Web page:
Health authorities insist – it's not too late for flu shots – Kitimat Northern Sentinel


Just say bird flu. Call it swine flu. Just say what you like – know that this year H1N1 influenza returns and targets children and adults.

And this winter's H1N1 is increasing in the northern part of BC, encouraging Northern Health to remind people that it's still not too late to get immunization against the flu.

"We know that viruses spread more easily during peak seasons for these diseases, and that some people like seniors and people of all ages with underlying medical conditions are at higher risk for complications," said health health officer Northern Health, Dr. Rakel Kling.

"It's not too late for people to get flu shots, which this year has proven to be compatible with the type of virus in circulation."

Last year and the previous year, there was a severe epidemic due to the type of H3N2 influenza virus. This year, most types of influenza A H1N1 circulated.

Both cause diseases similar to fever, cough, pain and fatigue, but the H3N2 virus is most difficult in the elderly, while the H1N1 virus tends to affect more children and adults who are not elderly.

This season's vaccine provides protection against H3N2 and H1N1 viruses, as well as influenza B.

The BC Disease Control Center (BCCDC) advises individuals who are very at risk and their close contact to be vaccinated.

High-risk individuals are those who have underlying medical conditions such as heart and lung disease or those with weakened immune systems that make it more difficult to fight respiratory infections.

"Children and adults who are not elderly with underlying medical conditions may need protection. They must be vaccinated as well as their close contact, "said the influenza leader at BCCDC Dr. Danuta Skowronski.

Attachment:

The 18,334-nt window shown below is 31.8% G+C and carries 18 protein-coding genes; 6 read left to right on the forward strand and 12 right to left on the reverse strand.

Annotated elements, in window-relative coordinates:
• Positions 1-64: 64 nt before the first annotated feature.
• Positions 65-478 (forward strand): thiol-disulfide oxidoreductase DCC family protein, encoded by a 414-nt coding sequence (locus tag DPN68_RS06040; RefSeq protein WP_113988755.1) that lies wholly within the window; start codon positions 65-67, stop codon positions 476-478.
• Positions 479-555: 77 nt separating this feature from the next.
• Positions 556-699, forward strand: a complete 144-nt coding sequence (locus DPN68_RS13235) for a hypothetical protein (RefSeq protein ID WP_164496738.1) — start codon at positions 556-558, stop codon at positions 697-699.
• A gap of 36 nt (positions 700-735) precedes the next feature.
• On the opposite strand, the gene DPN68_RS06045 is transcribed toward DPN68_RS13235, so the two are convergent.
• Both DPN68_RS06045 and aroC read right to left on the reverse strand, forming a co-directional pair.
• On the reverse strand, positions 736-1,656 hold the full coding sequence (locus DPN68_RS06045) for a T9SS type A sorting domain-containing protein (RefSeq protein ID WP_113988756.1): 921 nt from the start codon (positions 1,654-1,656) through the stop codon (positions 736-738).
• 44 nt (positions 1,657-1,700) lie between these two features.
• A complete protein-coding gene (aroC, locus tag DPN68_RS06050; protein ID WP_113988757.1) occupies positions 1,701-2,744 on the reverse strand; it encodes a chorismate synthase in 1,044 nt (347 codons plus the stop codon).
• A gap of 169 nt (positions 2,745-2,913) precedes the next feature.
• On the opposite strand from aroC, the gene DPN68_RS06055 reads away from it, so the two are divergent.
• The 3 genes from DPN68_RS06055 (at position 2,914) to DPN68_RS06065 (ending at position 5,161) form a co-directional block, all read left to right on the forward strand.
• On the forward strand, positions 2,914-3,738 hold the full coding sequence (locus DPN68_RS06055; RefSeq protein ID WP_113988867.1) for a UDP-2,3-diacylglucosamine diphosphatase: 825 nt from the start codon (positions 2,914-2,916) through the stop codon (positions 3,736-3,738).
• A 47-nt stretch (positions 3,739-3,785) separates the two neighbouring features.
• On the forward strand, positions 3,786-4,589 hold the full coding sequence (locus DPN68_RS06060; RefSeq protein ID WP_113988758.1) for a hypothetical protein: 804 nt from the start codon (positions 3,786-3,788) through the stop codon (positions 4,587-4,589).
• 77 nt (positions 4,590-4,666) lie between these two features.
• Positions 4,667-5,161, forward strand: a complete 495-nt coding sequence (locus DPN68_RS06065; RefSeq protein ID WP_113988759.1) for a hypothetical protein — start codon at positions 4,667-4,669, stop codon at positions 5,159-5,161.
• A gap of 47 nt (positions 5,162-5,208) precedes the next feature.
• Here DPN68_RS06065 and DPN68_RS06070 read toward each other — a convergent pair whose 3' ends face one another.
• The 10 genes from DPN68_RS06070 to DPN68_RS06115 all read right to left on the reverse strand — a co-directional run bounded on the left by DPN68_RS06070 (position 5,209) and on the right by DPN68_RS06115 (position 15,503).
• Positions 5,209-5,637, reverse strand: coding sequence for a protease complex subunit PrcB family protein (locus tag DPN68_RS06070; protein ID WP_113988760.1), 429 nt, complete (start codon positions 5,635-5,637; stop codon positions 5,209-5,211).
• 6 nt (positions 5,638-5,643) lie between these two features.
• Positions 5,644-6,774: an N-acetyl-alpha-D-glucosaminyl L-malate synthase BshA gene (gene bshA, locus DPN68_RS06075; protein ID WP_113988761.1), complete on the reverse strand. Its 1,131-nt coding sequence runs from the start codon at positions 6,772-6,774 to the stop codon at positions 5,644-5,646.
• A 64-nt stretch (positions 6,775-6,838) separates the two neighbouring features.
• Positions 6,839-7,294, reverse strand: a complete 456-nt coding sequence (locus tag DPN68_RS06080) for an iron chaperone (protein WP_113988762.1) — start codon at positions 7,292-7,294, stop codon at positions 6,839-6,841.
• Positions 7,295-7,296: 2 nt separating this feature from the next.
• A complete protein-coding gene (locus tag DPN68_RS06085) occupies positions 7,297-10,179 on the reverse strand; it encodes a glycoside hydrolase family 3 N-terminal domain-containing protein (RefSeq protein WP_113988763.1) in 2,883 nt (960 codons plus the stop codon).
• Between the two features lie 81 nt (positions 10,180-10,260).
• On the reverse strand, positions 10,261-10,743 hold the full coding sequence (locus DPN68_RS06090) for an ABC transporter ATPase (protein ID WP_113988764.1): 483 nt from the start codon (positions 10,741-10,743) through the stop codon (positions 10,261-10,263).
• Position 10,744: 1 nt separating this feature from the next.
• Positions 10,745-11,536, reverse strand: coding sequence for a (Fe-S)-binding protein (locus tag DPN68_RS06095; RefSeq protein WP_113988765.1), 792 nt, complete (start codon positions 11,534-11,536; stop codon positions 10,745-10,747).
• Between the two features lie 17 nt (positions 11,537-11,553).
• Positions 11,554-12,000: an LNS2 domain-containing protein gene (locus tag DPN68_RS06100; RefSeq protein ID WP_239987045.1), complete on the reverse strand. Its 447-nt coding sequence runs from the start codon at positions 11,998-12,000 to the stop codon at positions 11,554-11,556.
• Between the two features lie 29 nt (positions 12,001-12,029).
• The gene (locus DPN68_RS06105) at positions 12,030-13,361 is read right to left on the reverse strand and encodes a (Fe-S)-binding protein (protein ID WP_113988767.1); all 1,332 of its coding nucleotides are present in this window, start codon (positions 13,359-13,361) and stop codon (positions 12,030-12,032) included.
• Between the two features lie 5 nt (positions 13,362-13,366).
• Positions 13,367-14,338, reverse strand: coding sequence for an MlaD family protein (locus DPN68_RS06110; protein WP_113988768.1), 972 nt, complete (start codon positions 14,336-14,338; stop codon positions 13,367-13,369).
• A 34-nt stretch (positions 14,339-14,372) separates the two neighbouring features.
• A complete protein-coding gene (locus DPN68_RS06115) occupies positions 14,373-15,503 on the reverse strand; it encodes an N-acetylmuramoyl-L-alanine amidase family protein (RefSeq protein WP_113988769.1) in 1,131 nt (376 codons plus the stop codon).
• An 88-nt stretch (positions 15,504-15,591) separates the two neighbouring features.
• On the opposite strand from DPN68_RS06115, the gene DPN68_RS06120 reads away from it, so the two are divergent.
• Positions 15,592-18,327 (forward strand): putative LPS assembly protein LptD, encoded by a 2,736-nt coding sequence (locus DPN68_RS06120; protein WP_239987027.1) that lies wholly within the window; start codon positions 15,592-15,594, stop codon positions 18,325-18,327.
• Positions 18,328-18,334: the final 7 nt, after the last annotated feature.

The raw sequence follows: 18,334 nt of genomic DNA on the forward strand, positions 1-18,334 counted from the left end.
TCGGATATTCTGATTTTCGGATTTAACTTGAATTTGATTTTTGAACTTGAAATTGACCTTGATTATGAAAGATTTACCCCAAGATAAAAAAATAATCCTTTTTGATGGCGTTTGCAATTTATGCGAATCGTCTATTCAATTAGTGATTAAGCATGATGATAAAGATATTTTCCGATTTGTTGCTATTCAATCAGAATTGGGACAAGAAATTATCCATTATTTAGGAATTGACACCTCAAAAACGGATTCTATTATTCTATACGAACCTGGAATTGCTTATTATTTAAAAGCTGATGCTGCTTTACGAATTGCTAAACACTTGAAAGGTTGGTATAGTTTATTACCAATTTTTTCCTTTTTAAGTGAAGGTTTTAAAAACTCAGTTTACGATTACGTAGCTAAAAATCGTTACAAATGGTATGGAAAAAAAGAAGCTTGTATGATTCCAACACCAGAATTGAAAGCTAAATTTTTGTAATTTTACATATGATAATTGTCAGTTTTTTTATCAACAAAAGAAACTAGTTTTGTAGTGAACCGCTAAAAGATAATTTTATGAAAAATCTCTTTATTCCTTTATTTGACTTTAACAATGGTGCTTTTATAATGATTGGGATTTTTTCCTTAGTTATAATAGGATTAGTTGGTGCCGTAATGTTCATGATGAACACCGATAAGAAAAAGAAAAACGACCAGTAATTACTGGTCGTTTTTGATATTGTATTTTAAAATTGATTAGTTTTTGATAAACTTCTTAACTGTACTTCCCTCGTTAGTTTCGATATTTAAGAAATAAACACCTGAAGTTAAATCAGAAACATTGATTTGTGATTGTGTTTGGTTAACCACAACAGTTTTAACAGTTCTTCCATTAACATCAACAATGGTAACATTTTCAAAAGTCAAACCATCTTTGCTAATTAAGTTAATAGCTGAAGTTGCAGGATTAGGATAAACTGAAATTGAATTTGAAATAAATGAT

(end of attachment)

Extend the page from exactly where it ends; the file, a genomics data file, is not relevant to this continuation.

"Because influenza vaccines take about two weeks to encourage protection, now is the time for high-risk individuals and their close contact to get vaccinated, if they haven't already done so."

Besides vaccination, there are other steps that people can take to reduce their own risk and minimize the spread of influenza and other viruses to others.

This includes:

* Wash hands frequently, especially if you are in a public place.

* Avoid touching your face, especially your eyes, mouth and nose.

* Cough and sneeze to your elbow.

* If you use tissue, make sure to dispose of it properly and wash your hands.

* If you feel unwell, stay at home,

so you don't transmit the infection to other people.

, especially those who may be at higher risk.

* If you are in close contact with people at higher risk of experiencing serious complications from influenza, get the vaccine and don't visit them if you feel unwell.

"Influenza is a very bad gift for anyone to accept. If you fall ill like the flu this holiday season, stay at home. "Don't give this sad disease back to others," Dr. Skowronski advised.

Cherry Parado gave MLA Ellis Ross a shot of flu. (Facebook photos)


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